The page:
Holy Apostle Timothy
This is the Apostle to whom two of St Paul’s Epistles are addressed. He was from Lystra in Lycaonia, born to a pagan Greek father and a Jewish mother. His mother, whose name was Eunice, and his grandmother, Lois, brought him up in piety and love of the Scriptures. The Apostle Paul converted the two women during his first missionary visit to Lystra; returning seven years later, he found Timothy full of zeal for Christ, and baptized him. Timothy became his closest disciple: in his epistles, St Paul calls calls him “my dearly beloved son.” So that Timothy would be able to preach the Gospel in the synagogues, St Paul personally circumcised him.
The Apostle Paul consecrated Timothy as the first bishop of Ephesus. As such, he became a disciple and exarch of St John the Evangelist, who supervised all the churches in Asia. In AD 97, he attempted to oppose the celebration of a festival to Artemis; the pagans, enraged, mobbed him and beat him to death. He was buried near the tomb of St John. In 356 his precious relics were translated (along with those of Sts Andrew and Luke) to Constantinople and enshrined in the Church of the Holy Apostles. In 1204 they were stolen by the Latin Crusaders when they pillaged the city.
Holy Martyr Anastasius of Persia (628)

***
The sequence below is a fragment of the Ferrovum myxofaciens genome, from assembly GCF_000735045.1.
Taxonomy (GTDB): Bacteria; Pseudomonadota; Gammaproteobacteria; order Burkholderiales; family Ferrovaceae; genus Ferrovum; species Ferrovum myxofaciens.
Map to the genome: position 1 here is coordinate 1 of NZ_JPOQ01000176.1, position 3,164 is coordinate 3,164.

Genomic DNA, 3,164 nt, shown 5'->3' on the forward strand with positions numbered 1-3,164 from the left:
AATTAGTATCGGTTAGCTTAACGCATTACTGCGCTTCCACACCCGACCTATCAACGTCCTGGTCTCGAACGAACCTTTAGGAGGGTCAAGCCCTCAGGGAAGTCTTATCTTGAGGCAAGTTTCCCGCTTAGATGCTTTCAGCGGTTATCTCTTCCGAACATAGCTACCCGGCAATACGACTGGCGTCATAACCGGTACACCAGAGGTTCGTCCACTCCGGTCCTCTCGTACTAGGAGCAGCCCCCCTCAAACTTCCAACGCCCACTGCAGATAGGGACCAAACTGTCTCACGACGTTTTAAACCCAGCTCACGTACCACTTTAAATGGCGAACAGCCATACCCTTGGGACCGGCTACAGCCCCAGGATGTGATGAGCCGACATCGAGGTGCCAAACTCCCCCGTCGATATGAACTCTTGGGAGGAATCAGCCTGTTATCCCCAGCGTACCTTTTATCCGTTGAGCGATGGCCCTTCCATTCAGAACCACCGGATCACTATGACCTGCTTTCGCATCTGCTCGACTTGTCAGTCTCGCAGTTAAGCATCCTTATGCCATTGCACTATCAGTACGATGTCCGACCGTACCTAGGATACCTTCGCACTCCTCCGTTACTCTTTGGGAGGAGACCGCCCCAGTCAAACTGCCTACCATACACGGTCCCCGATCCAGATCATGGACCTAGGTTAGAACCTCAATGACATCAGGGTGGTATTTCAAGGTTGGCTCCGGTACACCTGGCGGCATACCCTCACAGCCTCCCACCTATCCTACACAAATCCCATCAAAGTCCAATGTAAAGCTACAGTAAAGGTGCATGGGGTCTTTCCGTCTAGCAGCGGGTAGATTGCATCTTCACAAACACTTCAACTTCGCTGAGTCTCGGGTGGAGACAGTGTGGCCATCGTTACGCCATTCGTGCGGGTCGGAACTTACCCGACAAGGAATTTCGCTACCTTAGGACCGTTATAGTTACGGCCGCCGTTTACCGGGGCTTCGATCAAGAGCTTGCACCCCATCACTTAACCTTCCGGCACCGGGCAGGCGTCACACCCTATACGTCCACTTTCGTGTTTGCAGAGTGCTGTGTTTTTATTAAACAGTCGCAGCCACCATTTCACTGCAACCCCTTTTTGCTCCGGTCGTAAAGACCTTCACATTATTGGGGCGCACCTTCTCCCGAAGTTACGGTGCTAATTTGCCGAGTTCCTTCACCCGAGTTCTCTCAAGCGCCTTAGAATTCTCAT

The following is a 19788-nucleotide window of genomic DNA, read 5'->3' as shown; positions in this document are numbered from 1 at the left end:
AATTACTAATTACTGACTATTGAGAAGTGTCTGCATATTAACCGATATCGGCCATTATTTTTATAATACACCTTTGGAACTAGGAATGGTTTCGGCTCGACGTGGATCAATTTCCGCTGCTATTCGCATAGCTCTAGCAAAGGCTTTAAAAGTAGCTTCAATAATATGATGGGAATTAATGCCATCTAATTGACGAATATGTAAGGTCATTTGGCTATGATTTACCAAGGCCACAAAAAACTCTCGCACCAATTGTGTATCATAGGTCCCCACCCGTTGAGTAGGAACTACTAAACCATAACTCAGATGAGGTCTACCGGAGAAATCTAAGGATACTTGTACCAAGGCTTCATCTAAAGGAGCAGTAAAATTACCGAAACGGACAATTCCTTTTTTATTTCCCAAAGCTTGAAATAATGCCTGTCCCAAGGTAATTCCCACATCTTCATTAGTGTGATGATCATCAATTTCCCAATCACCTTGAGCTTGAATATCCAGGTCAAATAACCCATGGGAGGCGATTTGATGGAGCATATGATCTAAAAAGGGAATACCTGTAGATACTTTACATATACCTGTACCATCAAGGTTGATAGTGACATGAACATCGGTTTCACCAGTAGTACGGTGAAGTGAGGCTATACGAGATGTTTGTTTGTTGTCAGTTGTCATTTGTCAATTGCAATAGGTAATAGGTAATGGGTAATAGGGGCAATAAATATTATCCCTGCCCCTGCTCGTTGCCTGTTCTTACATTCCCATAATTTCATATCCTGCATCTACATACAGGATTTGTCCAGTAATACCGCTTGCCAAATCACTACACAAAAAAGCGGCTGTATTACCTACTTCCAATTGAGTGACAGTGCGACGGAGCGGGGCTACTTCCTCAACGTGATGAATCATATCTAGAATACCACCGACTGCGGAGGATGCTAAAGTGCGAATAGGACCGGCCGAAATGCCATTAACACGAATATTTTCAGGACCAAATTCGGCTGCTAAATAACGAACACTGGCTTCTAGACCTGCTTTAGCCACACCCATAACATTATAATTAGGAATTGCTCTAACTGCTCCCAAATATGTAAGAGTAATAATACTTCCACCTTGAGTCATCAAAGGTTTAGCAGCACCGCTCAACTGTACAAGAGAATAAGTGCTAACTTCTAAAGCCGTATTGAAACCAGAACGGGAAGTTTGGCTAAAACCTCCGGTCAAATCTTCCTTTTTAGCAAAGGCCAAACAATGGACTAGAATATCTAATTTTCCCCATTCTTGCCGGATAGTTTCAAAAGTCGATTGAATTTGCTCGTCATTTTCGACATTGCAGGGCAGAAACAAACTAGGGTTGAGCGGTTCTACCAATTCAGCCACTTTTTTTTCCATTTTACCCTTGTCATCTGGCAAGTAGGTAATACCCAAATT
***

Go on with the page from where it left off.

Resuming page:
He was a Persian, the son of a Magus, a soldier in the Persian army under Chosroes II, who at that time was making inroads into the Christian Empire. His Persian name was Magundat. Chosroes captured Jerusalem in 614, and carried away the Precious Cross as a trophy. Magundat heard of this, and of all the miracles worked by the Cross; and he wondered why the ruins of an instrument of torture were so revered by the Christians. Seeking out Christian elders to answer his questions, he learned of the Incarnation, life, Crucifixion and Resurrection of the Christ, and with joy embraced the Christian Faith as Truth. He was baptized by St Modestus, Patriarch of Jerusalem, and given the name of Anastasius. At the same time, he took monastic vows. For a time he lived in a monastery in Jerusalem, but then went forth, found some Persian Magi at Caesarea, and chastised them for embracing delusions. Since he was in Persian territory (as he well knew), he was taken to the Persian governor, interrogated, imprisoned, and finally taken with other captives to Persia. There, despite many severe tortures, he refused to return to his former error, and was hanged by one hand, strangled, then beheaded.